Historical epic Free State of Jones could bag another Oscar for Matthew McConaughey. Film Critic Tony Earnshaw reports.
“This is a big action movie like Braveheart,” says Matthew McConaughey of Free State of Jones. “It’s epic and its hugely entertaining. At the same time it’s very intimate and true.”
Set in the years before, during and after the American Civil War Free State of Jones is the surprising story of a white man who, with hundreds of runaway slaves, led an armed rebellion against the Confederacy. The hero of the piece is Newton ‘Newt’ Knight, a poor white farmer from southeast Mississippi who declared Jones County, Mississippi free from the controlling hand of the Confederacy. It became known as the ‘Free State of Jones’. It was secession within secession, with Knight claiming his part of the south had never left the union.
A big, sprawling panorama that re-tells a little-known – and extremely contentious – episode in American history, it was drawn from the archives by writer-director Gary Ross, best known in recent years for launching The Hunger Games franchise.
“Gary told me, ‘This is a really important piece of American history. Nobody knows about it. It deserves to be shared and I’m the man to share it’, says McConaughey. “He said the best way to share that was to write that script and make that film. It’s something that he had in his hip pocket for over a decade. He knew it was not going to be an easy one to get made. The success of the first Hunger Games helped and gave him a little leverage. Me coming on board helped.”
Newton Knight joined the Confederacy during the civil war but he didn’t believe in the cause and became a medic. McConaughey takes up the tale.
“I’m not a history buff, not American history nor the civil war. This was my class for a year. I’d never heard of Newton Knight.
“This was a guy who started off defending his own personal freedom as a poor farmer in the south. Then he defended his neighbours’ freedom. During the civil war he fought alongside poor, white, yeoman farmers and African-American runaway slaves. They fought against the confederacy, the war ended and the white farmers went home but he lived in an interracial community.
“The really interesting part came after the war. Everyone thinks that the war was over and Reconstruction was over in 1876 – that there was a big bow on the end of that. Well, there really wasn’t. After the war this man fought for African-American rights until the day he died when he was 94 years old.”
In real-life Knight married a freed slave named Rachel (played in the film by Gugu Mbatha-Raw, star of Belle) and they had several children.
In the late 19th century it was still unheard of to enter into an interracial marriage. But, says McConaughey, Knight was used to breaking boundaries.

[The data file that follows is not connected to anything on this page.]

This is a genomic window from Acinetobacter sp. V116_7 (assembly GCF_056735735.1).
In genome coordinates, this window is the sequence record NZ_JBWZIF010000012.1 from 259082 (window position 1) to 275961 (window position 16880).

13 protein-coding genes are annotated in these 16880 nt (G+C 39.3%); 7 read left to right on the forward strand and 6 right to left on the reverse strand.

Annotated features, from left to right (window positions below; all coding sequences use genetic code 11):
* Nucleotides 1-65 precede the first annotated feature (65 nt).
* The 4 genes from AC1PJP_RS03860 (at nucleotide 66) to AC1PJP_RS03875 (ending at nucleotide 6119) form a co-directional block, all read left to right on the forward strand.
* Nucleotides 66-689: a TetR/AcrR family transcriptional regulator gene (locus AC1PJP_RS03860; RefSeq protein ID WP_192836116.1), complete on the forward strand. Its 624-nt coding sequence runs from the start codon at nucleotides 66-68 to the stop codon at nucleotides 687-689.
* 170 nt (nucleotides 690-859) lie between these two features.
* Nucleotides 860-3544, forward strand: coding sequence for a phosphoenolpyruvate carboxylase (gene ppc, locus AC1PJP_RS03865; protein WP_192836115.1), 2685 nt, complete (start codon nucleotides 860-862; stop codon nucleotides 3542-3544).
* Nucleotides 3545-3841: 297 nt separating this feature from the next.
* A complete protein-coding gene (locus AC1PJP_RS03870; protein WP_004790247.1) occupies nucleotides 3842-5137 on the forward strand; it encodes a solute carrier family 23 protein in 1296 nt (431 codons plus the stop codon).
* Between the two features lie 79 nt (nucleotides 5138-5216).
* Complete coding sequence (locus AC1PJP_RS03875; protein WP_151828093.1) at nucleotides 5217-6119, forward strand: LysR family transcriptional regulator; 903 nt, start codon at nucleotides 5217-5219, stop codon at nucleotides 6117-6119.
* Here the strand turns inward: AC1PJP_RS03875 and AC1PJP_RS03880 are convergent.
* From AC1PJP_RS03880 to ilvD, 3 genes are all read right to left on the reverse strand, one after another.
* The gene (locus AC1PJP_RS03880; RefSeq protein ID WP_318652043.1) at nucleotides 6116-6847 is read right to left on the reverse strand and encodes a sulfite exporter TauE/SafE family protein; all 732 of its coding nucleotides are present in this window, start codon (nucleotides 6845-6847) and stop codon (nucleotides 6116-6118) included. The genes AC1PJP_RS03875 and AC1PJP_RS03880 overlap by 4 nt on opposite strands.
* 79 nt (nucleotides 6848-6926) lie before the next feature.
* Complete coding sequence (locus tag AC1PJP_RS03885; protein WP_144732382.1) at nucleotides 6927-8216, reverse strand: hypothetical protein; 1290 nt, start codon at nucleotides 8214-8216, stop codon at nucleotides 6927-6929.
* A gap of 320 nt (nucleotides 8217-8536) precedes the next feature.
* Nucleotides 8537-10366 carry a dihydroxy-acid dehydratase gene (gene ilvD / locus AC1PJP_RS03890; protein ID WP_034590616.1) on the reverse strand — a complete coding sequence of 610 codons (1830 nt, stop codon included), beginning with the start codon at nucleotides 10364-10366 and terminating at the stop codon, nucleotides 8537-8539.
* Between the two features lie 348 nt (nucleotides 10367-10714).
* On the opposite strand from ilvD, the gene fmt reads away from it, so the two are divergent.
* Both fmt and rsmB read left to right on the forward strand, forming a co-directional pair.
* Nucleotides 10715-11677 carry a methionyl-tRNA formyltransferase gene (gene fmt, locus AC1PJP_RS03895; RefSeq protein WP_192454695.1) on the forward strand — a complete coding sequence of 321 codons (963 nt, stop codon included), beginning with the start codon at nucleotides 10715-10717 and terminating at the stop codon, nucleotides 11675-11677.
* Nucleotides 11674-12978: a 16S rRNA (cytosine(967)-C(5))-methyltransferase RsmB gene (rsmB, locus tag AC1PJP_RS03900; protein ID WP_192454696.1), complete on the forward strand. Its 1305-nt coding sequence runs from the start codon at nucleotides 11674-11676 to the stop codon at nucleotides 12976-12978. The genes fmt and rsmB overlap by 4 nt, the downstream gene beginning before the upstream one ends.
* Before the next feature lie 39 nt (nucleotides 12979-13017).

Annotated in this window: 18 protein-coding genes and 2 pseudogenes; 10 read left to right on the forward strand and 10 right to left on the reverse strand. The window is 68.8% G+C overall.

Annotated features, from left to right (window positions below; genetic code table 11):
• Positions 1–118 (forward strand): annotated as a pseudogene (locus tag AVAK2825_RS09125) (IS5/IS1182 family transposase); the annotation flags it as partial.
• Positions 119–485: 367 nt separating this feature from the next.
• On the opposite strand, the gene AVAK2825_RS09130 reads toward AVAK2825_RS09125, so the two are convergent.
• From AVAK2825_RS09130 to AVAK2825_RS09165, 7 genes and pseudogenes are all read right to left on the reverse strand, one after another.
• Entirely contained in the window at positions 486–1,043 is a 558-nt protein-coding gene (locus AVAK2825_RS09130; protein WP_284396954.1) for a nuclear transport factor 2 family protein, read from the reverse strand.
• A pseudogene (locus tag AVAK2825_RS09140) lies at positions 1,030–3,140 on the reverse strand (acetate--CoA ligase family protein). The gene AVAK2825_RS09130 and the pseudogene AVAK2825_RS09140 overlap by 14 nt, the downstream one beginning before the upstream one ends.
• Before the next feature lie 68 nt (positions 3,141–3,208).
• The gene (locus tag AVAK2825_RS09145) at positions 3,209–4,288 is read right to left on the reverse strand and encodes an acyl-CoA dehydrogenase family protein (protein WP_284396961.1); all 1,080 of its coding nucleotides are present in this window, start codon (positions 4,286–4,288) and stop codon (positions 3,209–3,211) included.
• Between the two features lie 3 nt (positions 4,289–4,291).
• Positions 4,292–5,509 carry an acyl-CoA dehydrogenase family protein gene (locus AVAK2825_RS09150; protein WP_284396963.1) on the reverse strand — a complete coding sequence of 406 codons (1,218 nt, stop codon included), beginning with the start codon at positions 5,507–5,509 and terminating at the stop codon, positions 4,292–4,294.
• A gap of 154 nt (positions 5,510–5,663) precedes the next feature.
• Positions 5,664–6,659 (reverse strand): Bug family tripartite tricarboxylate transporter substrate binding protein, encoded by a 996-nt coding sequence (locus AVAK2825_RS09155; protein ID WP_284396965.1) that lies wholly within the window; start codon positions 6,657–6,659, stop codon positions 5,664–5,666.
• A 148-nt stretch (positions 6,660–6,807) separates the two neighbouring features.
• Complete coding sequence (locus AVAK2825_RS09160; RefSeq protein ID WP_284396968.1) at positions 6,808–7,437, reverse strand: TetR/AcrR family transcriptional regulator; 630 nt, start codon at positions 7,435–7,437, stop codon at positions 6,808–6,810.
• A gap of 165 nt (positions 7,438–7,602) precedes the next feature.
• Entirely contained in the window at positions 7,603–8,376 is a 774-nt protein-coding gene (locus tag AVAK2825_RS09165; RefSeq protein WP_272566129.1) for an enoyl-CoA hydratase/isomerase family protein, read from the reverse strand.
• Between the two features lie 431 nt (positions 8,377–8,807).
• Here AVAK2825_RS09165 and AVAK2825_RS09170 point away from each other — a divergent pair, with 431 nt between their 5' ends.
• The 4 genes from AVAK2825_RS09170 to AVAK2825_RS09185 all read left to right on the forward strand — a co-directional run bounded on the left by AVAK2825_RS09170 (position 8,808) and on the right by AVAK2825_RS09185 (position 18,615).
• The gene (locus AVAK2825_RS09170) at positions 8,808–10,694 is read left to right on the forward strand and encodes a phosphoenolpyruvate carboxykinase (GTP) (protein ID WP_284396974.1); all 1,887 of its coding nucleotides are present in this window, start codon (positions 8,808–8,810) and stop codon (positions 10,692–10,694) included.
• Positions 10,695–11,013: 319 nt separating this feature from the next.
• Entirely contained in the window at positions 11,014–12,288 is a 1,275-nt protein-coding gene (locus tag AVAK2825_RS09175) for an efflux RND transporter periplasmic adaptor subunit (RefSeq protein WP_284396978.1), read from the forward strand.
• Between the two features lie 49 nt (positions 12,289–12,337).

“It’s a tough but true – and inspiring – story,” explains McConaughey. “Newt ends up in the swamps and is taken in by this bunch of runaway slaves led by Moses (played by Mahershala Ali). They form a bond of trust with each other. It’s unspoken. They fight alongside each other not just during the war but [also] after. They became like brothers. That would be the best way to explain the relationship.”
A gruelling film that mirrors the look and feel of The Revenant, Free State of Jones is already being touted as a major Oscar contender for 2017 with McConaughey a favourite to pick up a nomination as Best Actor. Ross and the movie are also being spoken of as contenders.
McConaughey enjoyed the process of making the film, growing a scraggly beard and spending much of his time shooting in the swamps where he and Moses come together.
“I know the land and I’m comfortable in the swamps where we set it, [along with] the folklore and everything else,” he smiles.
“We were neck deep in the swamps of Louisiana, so there were tough times in the right way. The great thing about that is that it becomes an adventure for the entire crew, for all the actors.”
He adds: “It’s a luxury if something like this comes across my table as an actor. This story would have worked and should have been made into a movie even if it was fictional. But, boy, when you get something that works as a film and would be entertaining, educational, enlightening and it’s true, that makes it all the more worthwhile.” The filmmakers’ obligation, he stresses, is to the silent majority whose position in society prevents them from being heard. “The poor folks don’t write the history books. They didn’t then and they still don’t. That’s where the term for that war comes from: poor man’s fight, rich man’s war. They fought a rich man’s war.”
Newton Knight lived a long life, dying in 1922. His burial flouted state law that said whites and blacks could not be interred in the same cemetery, and he was buried next to Rachel, who predeceased him in 1889.
“There’s a quote that Gary made early on that stuck with me, which is that Newt is a guy who, once his bell was rung, can’t un-ring it – and damned be the consequences.
“He may have considered them but he would not right a wrong on behalf of the consequences being too tough. Didn’t matter. It didn’t matter how small the task or how great the consequences might be, he couldn’t live with seeing somebody not being treated fairly.
“He didn’t un-ring his bell after he was buried. It kept on ringing through his descendants. The man had a clear understanding of humanity.”
Free State of Jones (15) is on nationwide release.